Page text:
NASA's OSIRIS-REx Probe Already Discovers Evidence of Water on Astroid

NASA's OSIRIS-REx spacecraft is already sending back valuable data despite only arriving at asteroid Bennu last week.
Jessica Miley

NASA’s Origins, Spectral Interpretation, Resource Identification, Security-Regolith Explorer (OSIRIS-REx) has found evidence of water trapped inside clay on the surface of the asteroid Bennu.

The spacecraft which departed earth in Mid August was able to begin its mission en route, turning its scientific equipment towards the asteroid as it traveled closer.

The initial observations from the spacecraft’s two spectrometers, the OSIRIS-REx Visible and Infrared Spectrometer (OVIRS) and the OSIRIS-REx Thermal Emission Spectrometer (OTES), have shown that there are molecules in the asteroid that contain oxygen and hydrogen atoms bonded together, known as “hydroxyls.”

NASA scientists' hypothesis that hydroxyl groups are present across the surface of the asteroid and indicate that Bennu’s surface once met with water.

Bennu's parent could have hosted a liquid water body

Bennu itself is too small to have been the host of a liquid body, the observations do show that liquid water was present on the asteroid's parent, a larger asteroid, at some stage.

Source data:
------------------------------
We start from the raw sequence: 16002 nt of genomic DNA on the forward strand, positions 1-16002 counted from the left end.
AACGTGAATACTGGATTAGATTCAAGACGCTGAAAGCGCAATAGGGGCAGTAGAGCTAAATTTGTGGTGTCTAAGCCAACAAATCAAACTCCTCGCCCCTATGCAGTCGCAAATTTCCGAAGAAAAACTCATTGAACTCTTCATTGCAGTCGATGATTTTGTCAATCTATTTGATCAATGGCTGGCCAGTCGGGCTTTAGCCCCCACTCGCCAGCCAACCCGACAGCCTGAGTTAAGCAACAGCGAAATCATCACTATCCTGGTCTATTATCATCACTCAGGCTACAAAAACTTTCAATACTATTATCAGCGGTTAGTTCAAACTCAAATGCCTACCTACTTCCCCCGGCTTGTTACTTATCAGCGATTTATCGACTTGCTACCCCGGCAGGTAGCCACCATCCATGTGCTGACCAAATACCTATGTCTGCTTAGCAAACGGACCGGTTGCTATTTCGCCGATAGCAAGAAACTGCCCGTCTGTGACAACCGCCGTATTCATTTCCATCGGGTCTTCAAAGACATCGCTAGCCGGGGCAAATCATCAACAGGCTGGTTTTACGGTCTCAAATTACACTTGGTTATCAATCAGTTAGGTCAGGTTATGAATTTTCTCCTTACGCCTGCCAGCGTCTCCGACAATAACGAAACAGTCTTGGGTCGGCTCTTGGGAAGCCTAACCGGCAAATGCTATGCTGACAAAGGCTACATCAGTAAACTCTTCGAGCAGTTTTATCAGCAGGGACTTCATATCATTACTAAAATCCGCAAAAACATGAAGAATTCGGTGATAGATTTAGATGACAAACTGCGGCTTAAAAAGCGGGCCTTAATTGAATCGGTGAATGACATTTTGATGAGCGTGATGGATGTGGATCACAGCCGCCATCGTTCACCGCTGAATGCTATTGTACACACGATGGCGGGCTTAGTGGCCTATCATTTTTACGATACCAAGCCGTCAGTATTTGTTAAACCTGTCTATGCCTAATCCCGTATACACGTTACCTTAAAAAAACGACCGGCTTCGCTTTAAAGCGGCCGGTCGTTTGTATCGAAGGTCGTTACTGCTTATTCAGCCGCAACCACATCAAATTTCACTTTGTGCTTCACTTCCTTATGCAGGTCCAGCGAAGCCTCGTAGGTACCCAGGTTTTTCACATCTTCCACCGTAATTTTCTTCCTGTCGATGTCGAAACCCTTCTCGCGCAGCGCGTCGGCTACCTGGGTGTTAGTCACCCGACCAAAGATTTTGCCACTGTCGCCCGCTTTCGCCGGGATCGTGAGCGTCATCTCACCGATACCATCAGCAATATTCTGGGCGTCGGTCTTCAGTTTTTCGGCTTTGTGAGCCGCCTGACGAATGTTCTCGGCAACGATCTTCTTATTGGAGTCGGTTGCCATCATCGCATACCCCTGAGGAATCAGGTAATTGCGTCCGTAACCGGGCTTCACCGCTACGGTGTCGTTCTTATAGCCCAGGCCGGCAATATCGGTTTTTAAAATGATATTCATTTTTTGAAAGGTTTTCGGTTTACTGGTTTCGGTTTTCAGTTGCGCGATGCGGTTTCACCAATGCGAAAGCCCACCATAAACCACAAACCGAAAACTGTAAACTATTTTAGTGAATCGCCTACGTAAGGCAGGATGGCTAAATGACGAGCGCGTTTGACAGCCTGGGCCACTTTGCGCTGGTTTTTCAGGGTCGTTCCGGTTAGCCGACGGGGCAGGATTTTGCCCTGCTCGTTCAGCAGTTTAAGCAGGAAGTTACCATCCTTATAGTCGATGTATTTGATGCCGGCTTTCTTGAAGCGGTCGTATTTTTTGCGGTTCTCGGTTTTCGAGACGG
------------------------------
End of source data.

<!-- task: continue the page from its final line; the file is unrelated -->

"The presence of hydrated minerals across the asteroid confirms that Bennu, a remnant from early in the formation of the solar system, is an excellent specimen for the OSIRIS-REx mission to study the composition of primitive volatiles and organics,” said Amy Simon, OVIRS deputy instrument scientist at NASA’s Goddard Space Flight Center in Greenbelt, Maryland.

“When samples of this material are returned by the mission to Earth in 2023, scientists will receive a treasure trove of new information about the history and evolution of our solar system.”

In other good news for the mission, the data obtained so far from the OSIRIS-REx Camera Suite (OCAMS) validates the ground-based telescopic observations of Bennu.

The asteroid has more boulders than predicted

The data also corroborates with the initial model developed by scientists of asteroid Bennu back in 2013. The new information provided by the spacecraft almost exactly replicates what was projected.

One interesting anomaly between the model and the data is how much larger a boulder on Bennu's south pole is.

The model suggested the boulder to be about 10 meters in height, but data from the spacecraft put it closer to 50 meters.

The entire surface of the asteroid has more boulders than expected. This is important data as the OSIRIS-REx will look for a location to take a sample of the asteroid from.

The probe will return the sample to Earth

This is NASA's first sample return mission.


“Our initial data show that the team picked the right asteroid as the target of the OSIRIS-REx mission. We have not discovered any insurmountable issues at Bennu so far,” said Dante Lauretta, OSIRIS-REx principal investigator at the University of Arizona, Tucson.

“The spacecraft is healthy and the science instruments are working better than required. It is time now for our adventure to begin.”

The asteroid is currently under initial observation as the spacecraft passes over Bennu’s North pole, equator, and south pole getting as close as 7 km to the asteroids surface to better determine its mass which will in turn help scientist better understand its gravitational pull and surface make up.